Three days later, after no sleep from handicapping the pure excitement of the most incredible run of my life at the windows, the trials ended and I was in a black funk that it would not happen again for another whole year.  I had found the grunion run of handicapping!  These little $1,500 races just jumped up on the beach and all I needed was a bushel basket.  The irony was that you have no idea how expensive it is to write a book.  (One of the really laughable myths of horse racing is that guys like me make more money from books than from handicapping—on the contrary, I have to handicap to keep up my writing habit.)  I was virtually broke from buying the laptop and traveling to do research, so my bets were small and my actual return was, pathetically, just about enough to zero out expenses—but I will never forget the thrill of 34 of 36.  These were not all Win bets, either—after a while I was like the drunken mime who starts juggling blazing chain saws—I made some stupid bets, but they made money anyway—variance was smiling upon me.

I was too busy to make it the next year, and I have never really pounded the Futurity Trials since—for one big fat reason.  Quarter Horse handicapping was incredibly inconvenient.  I automated my Thoroughbred handicapping shortly after that, and it simply wasn’t cost effective for me to sit around for hours manually typing in final times for Quarter Horses from the paper Form, when I could download Thoroughbred past performances, click a few buttons and use the data however I wanted in my own program.  Quarter Horse data has been available for some time through AXCIS TrackMaster (I swear, Ellis, I am working on it), but it popped up by accident recently, just as I finished a Thoroughbred “data module” for Thoroughbred Sports Network (TSN) data, so I finally had the chance to quickly add Quarter Horse speed figures to an automated program.  The technicians at TSN were as surprised as I was to suddenly find Quarter Horse information appearing in their data fields—the last time I looked, they had not ironed out a few little things in their own software for displaying the data, like 350 yards showing up as “1.59 furlongs,” but maybe they have by now.  It didn’t matter for me because I was using the raw data—and as an added bonus, we now have wind velocity as well as direction—major factors in Quarter Horse speed calculations.  This is really something I’m itching to work during the season, because the average effect of a headwind in a 400 or 440 yard race is over a length and, until now, there was no way to know if “HW” meant a little 5 mph zephyr—or a 40 mph blast of dust and sticks off a Ruidoso mountain thunderstorm.  I can already see a lot of slop in the recorded wind data, but it ought to be fun—and it almost surely has to be profitable.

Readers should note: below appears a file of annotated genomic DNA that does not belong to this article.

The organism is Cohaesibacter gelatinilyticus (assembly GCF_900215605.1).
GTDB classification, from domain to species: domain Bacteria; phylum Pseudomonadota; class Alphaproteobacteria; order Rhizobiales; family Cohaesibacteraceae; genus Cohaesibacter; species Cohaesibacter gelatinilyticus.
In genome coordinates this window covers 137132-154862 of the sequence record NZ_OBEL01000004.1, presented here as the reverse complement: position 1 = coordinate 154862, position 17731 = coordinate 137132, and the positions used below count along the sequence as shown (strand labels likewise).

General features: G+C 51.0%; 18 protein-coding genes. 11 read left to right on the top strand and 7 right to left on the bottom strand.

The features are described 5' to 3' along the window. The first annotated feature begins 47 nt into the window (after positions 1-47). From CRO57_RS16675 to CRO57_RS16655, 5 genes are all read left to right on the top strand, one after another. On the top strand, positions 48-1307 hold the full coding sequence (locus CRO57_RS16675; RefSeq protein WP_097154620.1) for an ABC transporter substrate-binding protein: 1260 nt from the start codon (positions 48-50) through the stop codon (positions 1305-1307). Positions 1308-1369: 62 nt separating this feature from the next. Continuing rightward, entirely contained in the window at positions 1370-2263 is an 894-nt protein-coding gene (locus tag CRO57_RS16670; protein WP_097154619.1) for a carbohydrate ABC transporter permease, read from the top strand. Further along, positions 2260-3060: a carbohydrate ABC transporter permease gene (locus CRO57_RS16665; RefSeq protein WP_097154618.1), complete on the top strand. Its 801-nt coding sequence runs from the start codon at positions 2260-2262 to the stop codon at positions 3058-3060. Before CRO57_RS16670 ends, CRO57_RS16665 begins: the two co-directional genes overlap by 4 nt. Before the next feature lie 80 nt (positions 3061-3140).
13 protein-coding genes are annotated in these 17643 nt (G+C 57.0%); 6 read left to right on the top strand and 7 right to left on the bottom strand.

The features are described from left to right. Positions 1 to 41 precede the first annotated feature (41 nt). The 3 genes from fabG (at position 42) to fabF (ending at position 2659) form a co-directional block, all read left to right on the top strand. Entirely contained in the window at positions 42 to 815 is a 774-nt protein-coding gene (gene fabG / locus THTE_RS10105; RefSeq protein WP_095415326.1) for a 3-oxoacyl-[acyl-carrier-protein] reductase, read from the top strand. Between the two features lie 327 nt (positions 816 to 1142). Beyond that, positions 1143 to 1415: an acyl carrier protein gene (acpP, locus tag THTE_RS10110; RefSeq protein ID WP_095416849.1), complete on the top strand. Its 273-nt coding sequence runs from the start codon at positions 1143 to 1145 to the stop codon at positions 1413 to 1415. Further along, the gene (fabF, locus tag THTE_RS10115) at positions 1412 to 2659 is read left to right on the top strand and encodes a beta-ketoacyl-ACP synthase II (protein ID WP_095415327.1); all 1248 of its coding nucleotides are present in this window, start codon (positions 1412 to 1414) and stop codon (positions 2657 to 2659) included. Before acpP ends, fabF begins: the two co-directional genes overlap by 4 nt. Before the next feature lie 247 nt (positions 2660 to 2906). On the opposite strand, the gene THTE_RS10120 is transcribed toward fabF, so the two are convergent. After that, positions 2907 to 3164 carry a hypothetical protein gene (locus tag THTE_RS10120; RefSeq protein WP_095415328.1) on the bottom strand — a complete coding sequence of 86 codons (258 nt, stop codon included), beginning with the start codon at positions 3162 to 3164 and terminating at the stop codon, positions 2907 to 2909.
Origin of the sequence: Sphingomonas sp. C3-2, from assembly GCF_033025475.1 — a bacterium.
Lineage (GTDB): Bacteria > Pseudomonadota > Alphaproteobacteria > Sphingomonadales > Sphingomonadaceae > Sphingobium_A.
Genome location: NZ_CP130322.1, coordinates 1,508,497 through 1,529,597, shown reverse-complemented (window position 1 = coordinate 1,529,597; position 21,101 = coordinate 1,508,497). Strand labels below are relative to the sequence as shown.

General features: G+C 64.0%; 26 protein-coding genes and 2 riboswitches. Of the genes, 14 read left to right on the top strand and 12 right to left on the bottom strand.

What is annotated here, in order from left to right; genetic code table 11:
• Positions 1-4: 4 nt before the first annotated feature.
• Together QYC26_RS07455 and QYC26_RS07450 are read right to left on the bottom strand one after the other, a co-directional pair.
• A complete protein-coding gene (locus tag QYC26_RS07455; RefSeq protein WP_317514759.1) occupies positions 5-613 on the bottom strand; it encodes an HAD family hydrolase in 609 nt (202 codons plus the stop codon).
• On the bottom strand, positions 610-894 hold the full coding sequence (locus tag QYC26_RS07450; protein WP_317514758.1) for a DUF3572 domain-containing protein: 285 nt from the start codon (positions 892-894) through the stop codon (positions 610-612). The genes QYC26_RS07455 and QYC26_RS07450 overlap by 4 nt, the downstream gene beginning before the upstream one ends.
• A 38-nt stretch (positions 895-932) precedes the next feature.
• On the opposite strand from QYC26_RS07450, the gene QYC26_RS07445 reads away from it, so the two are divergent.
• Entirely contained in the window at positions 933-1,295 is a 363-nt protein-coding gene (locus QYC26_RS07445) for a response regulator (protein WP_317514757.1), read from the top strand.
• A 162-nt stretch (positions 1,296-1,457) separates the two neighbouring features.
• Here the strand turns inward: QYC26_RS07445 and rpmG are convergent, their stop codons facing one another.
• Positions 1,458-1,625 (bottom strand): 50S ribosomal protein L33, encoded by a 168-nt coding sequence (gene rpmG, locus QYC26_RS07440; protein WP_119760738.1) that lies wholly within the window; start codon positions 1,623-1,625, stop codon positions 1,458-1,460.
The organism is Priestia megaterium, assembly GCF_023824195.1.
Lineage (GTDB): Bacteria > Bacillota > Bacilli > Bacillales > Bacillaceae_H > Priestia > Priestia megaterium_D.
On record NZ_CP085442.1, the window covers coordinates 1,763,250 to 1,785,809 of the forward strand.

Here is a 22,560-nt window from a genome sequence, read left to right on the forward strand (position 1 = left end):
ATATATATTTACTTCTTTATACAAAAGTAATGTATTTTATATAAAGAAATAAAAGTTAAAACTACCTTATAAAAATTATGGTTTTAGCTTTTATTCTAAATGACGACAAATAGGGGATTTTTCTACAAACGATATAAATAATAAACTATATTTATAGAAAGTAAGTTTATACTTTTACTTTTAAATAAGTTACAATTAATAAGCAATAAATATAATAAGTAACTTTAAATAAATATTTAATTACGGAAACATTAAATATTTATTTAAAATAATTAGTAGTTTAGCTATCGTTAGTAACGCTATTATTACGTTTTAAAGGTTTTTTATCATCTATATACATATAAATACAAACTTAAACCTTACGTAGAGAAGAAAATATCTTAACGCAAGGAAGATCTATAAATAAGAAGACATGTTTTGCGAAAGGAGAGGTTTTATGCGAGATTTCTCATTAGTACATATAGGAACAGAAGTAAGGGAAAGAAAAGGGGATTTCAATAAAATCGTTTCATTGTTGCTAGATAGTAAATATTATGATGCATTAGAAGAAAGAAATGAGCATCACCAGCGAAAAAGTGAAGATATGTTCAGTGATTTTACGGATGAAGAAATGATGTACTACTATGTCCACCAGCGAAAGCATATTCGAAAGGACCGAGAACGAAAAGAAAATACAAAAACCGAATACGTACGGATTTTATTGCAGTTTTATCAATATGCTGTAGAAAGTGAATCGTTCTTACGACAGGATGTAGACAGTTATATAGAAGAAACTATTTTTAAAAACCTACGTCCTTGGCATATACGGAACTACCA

Hopefully, if you can’t actually get to one of the tracks, as I recommended last week, you can check out Quarter Horse racing through simulcast feeds from Los Alamitos, Ruidoso, or one of the other mixed-breed meets.  Then look into the on-line data sources, right now apparently limited to TSN and AXCIS.  Then—hone a few Quarter Horse handicapping skills and stand by, with a large whicker basket, for the Quarter Horse Futurity and Derby Trials—coming soon to a big screen near you.